Plaintiffs in federal court must show an actual injury before suing
Spokeo Inc., runs a website that collects and publishes consumer “credit estimates.” Thomas Robins, an unemployed man, sued Spokeo for willful violations of the Fair Credit Reporting Act (FCRA), alleging that Spokeo published false information, such as Robins was married, had a graduate degree, and was wealthy. The trial court held that this publication, while prohibited by statute, did not cause Robins anything other than speculative harm, and that he therefore lacked standing under Article III of the United States Constitution. The Ninth Circuit Court of Appeals reversed, holding that Robins’ allegation that Spokeo “willfully” violated the FCRA by retransmitting inaccurate personal information was sufficient for Article III standing. The court collapsed the three-part standing inquiry – injury, causation, and redressability – into a single question of whether the plaintiff was subjected to a statutory violation. Spokeo is petitioning the United States Supreme Court for a writ of certiorari and PLF filed an amicus brief urging the Court to grant the petition.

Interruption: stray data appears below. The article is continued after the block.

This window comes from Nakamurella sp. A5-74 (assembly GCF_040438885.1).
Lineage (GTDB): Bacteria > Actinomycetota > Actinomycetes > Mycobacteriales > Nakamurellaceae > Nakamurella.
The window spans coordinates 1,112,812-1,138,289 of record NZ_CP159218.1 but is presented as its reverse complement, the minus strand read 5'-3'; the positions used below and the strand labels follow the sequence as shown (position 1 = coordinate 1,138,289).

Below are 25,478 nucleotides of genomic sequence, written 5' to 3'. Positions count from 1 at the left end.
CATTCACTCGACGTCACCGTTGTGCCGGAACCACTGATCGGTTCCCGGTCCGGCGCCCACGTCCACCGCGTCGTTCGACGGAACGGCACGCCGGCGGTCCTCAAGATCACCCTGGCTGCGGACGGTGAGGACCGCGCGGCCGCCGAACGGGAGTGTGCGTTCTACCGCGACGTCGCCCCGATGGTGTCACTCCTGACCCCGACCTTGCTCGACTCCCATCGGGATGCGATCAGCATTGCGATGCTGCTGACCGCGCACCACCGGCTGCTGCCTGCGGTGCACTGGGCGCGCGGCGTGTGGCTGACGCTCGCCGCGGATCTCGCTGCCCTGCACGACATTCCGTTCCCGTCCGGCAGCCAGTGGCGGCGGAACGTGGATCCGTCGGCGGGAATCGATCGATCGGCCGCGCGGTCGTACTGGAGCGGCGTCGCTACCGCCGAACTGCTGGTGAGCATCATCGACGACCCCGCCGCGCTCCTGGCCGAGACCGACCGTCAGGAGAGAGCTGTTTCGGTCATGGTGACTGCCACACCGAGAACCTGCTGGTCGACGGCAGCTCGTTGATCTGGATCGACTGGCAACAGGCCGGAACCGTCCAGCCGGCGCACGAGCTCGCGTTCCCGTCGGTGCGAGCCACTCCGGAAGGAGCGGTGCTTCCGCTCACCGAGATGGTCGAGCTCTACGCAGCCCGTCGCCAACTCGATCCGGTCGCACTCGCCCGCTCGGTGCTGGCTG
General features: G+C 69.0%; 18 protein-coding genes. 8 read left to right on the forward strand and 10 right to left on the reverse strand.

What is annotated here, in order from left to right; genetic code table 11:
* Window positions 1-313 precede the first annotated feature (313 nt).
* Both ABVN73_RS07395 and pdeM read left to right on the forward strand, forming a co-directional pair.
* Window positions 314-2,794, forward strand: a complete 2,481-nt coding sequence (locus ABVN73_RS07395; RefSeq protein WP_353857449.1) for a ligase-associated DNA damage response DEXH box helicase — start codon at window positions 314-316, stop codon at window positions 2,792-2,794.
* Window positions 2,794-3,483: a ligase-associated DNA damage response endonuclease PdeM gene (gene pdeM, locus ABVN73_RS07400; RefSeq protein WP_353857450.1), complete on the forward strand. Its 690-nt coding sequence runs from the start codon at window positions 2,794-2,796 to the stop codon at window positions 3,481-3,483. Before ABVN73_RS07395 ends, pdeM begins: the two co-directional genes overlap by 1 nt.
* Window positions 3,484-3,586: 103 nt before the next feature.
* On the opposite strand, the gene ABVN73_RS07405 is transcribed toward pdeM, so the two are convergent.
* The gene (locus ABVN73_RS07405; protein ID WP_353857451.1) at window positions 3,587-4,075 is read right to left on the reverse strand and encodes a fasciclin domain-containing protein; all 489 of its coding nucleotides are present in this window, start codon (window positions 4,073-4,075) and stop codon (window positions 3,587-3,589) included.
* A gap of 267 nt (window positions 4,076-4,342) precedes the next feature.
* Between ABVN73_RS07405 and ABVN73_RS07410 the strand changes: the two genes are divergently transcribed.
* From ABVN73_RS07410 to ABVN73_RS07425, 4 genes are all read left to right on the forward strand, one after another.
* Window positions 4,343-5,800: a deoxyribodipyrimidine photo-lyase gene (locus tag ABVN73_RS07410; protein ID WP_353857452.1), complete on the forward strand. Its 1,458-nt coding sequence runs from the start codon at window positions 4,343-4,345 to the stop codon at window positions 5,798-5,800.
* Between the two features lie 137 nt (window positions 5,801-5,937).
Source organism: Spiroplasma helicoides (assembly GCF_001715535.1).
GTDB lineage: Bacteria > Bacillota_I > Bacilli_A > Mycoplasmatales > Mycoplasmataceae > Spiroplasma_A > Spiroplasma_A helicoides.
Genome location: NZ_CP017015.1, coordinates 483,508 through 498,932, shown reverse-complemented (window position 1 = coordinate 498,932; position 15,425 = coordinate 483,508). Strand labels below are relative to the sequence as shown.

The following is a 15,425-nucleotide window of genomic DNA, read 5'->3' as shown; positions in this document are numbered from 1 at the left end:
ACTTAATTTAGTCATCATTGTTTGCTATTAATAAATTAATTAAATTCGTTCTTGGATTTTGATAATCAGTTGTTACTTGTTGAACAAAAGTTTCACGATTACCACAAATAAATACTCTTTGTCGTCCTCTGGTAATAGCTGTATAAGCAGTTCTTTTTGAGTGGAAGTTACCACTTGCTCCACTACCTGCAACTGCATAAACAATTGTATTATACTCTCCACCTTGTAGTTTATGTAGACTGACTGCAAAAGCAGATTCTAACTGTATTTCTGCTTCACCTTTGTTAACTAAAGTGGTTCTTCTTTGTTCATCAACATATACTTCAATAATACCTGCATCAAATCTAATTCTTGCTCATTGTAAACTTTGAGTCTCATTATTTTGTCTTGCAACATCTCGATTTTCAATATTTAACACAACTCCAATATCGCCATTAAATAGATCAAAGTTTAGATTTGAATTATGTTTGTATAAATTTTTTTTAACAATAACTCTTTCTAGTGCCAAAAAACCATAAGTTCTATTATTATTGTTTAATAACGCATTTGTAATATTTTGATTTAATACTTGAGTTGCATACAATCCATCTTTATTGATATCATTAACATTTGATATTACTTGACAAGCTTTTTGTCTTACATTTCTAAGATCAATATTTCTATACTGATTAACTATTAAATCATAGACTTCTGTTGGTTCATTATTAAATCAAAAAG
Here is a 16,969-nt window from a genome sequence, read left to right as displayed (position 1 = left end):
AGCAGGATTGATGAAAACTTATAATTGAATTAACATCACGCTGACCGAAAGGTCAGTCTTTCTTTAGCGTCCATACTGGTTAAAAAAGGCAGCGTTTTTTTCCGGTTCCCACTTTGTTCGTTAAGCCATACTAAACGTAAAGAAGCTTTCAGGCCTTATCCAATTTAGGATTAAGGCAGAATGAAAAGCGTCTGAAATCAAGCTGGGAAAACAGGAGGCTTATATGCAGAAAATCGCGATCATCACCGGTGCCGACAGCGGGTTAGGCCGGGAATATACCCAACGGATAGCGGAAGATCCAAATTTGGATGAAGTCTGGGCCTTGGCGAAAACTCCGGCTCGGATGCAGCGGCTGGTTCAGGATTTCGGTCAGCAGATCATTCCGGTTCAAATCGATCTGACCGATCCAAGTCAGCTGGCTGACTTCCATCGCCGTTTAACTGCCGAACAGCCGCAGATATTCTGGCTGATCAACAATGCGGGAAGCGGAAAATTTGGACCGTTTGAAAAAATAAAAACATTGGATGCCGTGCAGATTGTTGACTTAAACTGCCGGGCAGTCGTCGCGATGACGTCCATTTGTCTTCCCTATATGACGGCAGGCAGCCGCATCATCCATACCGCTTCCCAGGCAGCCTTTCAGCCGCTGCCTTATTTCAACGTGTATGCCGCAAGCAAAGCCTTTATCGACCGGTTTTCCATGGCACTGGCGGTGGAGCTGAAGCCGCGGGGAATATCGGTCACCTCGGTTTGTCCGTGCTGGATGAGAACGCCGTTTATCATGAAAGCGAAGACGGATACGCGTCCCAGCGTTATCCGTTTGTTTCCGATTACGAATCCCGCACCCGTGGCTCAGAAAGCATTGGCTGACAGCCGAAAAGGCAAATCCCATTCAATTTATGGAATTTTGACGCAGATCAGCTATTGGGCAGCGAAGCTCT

Article III permits federal courts to hear only “cases or controversies,” defined as cases brought by plaintiffs who have suffered actual (not speculative) harm that can be redressed by court action. Article III provides the outside limit on Congress’s authority to grant standing. Absent some injury caused by the statutory violation, plaintiffs lack standing to proceed in federal court (they retain the options to sue in state court or ask a regulatory agency to seek penalties). This is a recurring issue because many statutes include substantial statutory damages that, in the context of a class action, can result in exposure to tens or hundreds of millions in damages for technical violations that harmed no one or nearly no one. The Ninth Circuit lowers the bar still further for plaintiffs to bring such actions, survive dismissal, and succeed in certifying a class. Given the potential for exorbitant damage awards, these actions impose massive transaction costs and are difficult to defeat early in the litigation process. ‘No harm’ lawsuits – particularly ‘no harm’ class actions, as in this case – are a drain on both economic and judicial resources, to no one’s benefit except the plaintiffs’ bar.